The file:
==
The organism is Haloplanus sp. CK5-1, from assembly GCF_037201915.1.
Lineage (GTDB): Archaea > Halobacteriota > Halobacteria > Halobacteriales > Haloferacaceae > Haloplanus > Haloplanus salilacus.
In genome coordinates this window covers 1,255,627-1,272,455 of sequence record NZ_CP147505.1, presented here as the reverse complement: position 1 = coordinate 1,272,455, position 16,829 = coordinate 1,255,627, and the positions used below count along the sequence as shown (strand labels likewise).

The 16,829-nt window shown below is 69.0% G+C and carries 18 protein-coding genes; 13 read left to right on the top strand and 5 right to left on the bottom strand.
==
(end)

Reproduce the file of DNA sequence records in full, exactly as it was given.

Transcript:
The organism is Haloplanus sp. CK5-1, from assembly GCF_037201915.1.
Lineage (GTDB): Archaea > Halobacteriota > Halobacteria > Halobacteriales > Haloferacaceae > Haloplanus > Haloplanus salilacus.
In genome coordinates this window covers 1,255,627-1,272,455 of sequence record NZ_CP147505.1, presented here as the reverse complement: position 1 = coordinate 1,272,455, position 16,829 = coordinate 1,255,627, and the positions used below count along the sequence as shown (strand labels likewise).

The 16,829-nt window shown below is 69.0% G+C and carries 18 protein-coding genes; 13 read left to right on the top strand and 5 right to left on the bottom strand.